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Article ID: 566737

How Do Cells Die? Biophotonic Tools Reveal Real-Time Dynamics in Living Color

University at Buffalo

Apoptosis, programmed cell death, is essential to normal development, healthy immune system function, and cancer prevention. The process dramatically transforms cellular structures but the limitations of conventional microscopy methods have kept much about this structural reorganization a mystery.

Released:
22-Jul-2010 12:35 PM EDT
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  • Embargo expired:
    22-Jul-2010 12:00 PM EDT

Article ID: 566675

Study Suggests Link Between Metabolic Disease, Bone Mass in Mice

Johns Hopkins Medicine

A new study by Johns Hopkins researchers has found that insulin, the sugar-regulating hormone, is required for normal bone development and that it may provide a link between bone health and metabolic disease, such as diabetes.

Released:
20-Jul-2010 4:00 PM EDT
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  • Embargo expired:
    22-Jul-2010 12:00 PM EDT

Article ID: 566640

Gut Movements in Caterpillars Have Impact on Robotic Design

Virginia Tech

Virginia Tech engineers and Tufts biologists have discovered internal soft-tissue movements of freely crawling caterpillars are massively out of sync with the external body movements.

Released:
20-Jul-2010 9:35 AM EDT
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Article ID: 566694

Researchers Pinpoint Key Stem Cells for Eating and Sex

George Washington University

New research, published in the journal Development, by Dr. Anthony-Samuel LaMantia, professor of Pharmacology & Physiology and director of the newly formed GW Institute for Neuroscience, and his colleagues have identified the stem cells that generate three critical classes of nerve cells – olfactory receptors (ORNs), vomeronasal (VRNs) and gonadotropin releasing hormone (GnRH) neurons – that are responsible for enabling animals and humans, to eat, interact socially and reproduce.

Released:
21-Jul-2010 11:35 AM EDT
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Article ID: 566687

Nature to Provide Eco-friendly Method for Reducing Mosquitoes

University of Haifa

New research at the University of Haifa has made a breakthrough in identifying chemical substances released by mosquitoes' natural predators that function as warning signals for egg laying mosquitoes.

Released:
21-Jul-2010 4:50 AM EDT
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Article ID: 566666

AMP Presents at FDA Meeting on Regulating Diagnostics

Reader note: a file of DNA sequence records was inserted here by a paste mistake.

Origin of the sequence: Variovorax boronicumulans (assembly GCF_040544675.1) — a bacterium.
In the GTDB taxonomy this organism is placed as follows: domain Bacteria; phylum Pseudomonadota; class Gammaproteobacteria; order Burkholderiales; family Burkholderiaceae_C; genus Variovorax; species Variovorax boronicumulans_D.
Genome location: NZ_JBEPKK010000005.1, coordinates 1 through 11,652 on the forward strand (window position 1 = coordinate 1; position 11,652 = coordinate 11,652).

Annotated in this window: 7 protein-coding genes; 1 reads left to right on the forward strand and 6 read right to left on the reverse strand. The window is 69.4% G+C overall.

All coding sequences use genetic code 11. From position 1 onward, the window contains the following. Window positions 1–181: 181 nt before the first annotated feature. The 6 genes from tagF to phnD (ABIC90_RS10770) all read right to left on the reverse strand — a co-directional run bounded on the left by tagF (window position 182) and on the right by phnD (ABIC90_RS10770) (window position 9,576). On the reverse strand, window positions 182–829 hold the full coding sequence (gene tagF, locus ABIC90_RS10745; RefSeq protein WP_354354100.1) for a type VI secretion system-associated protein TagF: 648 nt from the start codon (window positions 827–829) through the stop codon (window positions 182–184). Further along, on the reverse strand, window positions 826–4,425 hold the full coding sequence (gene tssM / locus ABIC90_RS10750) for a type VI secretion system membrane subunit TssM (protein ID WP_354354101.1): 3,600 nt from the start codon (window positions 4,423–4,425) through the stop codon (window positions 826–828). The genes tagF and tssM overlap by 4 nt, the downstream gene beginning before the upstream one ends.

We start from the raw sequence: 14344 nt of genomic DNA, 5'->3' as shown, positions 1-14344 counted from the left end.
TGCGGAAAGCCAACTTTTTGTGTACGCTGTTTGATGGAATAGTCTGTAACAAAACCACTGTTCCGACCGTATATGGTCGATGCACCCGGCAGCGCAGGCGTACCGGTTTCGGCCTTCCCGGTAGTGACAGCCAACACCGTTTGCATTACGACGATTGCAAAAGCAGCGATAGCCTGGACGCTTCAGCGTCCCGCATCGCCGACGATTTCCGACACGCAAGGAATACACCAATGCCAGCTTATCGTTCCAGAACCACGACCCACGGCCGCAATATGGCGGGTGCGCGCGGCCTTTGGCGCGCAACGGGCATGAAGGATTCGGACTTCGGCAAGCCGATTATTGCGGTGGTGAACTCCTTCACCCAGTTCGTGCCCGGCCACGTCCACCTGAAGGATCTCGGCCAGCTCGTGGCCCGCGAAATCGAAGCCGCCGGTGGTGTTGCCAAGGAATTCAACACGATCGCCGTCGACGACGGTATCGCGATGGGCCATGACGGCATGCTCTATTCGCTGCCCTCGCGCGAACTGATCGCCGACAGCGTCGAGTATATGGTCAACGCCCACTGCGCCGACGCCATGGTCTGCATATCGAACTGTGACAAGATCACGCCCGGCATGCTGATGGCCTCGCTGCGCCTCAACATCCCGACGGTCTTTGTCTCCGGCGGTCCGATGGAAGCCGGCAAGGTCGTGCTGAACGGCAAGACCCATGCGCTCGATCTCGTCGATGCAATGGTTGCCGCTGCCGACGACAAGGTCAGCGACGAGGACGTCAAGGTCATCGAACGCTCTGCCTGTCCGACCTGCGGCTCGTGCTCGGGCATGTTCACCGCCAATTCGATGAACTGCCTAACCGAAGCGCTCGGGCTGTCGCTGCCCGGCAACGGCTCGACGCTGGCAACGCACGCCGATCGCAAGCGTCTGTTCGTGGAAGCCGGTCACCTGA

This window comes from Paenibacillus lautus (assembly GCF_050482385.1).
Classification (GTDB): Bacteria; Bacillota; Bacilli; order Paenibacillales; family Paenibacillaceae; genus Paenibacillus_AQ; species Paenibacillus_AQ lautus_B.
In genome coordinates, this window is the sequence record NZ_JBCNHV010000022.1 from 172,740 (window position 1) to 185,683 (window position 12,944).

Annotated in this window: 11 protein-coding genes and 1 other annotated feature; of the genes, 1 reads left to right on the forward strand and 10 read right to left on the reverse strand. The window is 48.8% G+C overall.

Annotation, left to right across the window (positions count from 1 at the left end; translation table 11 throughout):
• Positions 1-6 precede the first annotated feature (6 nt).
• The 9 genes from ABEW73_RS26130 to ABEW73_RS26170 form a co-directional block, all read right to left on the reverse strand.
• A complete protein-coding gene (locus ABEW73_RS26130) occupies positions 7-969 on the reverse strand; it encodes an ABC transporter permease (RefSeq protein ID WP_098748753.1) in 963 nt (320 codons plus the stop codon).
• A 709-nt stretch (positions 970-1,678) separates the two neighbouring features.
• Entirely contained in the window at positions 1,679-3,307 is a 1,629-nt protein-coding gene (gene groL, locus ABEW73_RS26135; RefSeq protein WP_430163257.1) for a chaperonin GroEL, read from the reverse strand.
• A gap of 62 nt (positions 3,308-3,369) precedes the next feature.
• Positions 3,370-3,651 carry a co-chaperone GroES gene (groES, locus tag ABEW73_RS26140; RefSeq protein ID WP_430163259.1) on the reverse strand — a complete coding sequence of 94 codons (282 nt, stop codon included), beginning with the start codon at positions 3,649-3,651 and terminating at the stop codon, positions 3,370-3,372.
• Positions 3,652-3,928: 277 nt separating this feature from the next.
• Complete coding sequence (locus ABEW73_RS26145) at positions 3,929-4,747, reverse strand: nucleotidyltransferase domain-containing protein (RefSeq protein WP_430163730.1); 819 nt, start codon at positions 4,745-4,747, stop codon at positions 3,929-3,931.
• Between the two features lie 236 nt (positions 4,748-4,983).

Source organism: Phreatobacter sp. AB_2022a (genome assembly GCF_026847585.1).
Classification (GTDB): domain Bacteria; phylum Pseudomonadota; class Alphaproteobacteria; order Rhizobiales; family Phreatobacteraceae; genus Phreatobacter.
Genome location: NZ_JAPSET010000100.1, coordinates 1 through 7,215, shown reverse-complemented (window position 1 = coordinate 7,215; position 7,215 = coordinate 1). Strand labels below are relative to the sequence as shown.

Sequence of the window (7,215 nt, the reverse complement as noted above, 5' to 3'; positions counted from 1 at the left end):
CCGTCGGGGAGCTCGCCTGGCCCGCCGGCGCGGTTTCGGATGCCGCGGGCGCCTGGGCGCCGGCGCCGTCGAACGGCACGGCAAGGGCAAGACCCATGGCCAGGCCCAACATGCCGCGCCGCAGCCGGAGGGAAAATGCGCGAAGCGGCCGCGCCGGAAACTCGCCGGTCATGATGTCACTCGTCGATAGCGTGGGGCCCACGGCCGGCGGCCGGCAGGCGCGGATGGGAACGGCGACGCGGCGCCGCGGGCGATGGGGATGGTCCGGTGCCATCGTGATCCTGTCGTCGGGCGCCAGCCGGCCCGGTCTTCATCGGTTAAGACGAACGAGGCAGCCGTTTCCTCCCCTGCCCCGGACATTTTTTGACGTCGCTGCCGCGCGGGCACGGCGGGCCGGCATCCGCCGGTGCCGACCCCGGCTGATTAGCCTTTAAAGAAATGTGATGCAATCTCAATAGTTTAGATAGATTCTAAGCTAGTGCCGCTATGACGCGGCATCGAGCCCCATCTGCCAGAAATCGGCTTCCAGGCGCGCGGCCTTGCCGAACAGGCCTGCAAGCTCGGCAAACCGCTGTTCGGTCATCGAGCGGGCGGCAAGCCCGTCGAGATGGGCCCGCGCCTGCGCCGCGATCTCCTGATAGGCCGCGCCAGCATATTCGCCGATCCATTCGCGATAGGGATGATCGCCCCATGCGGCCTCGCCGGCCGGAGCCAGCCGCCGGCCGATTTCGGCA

Association for Molecular Pathology

The Association for Molecular Pathology (AMP) participated in the Food and Drug Administration (FDA) Center for Devices and Radiological Health (CDRH) public meeting on the oversight of laboratory developed tests (LDTs). Dr. Karen Mann, President of AMP, served on the second panel of the meeting titled, Clinical Laboratory Challenges. Additionally, Dr. Elaine Lyon, Chair of the AMP Professional Relations Committee, presented public comments.

Released:
20-Jul-2010 2:45 PM EDT
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Article ID: 566648

Researchers Discover Missing Link in Cell Mitosis: The Role of Protein in Controlling Cell Division is Unveiled

George Washington University

A major discovery, led by researchers from The George Washington University Medical Center, promises to revolutionize the way scientists think about key aspects of cellular lifecycle and offers a new avenue for cancer researchers to explore in their quest to one day slow down the progression of cancer.

Released:
20-Jul-2010 11:10 AM EDT
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Article ID: 566473

Blind Mice Can “See” Thanks to Special Retinal Cells

Johns Hopkins University

Research finds that mice without working rods and cones can still see -- and not just light, but also patterns and images -- thanks to other photosensitive cells in the retina.

Released:
14-Jul-2010 2:50 PM EDT
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Article ID: 566464

Opening the Gate to the Cell's Recycling Center

University of Michigan

In cells, as in cities, disposing of garbage and recycling anything that can be reused is an essential service. In both city and cell, health problems can arise when the process breaks down.

Released:
14-Jul-2010 12:45 PM EDT
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Article ID: 566196

Cell Signaling Classification System Gives Researchers New Tool

Oak Ridge National Laboratory

Using ever-growing genome data, scientists with the Department of Energy’s (DOE) Oak Ridge National Laboratory and the University of Tennessee are tracing the evolution of the bacterial regulatory system that controls cellular motility, potentially giving researchers a method for predicting important cellular functions that will impact both medical and biotechnology research.

Released:
2-Jul-2010 9:00 AM EDT
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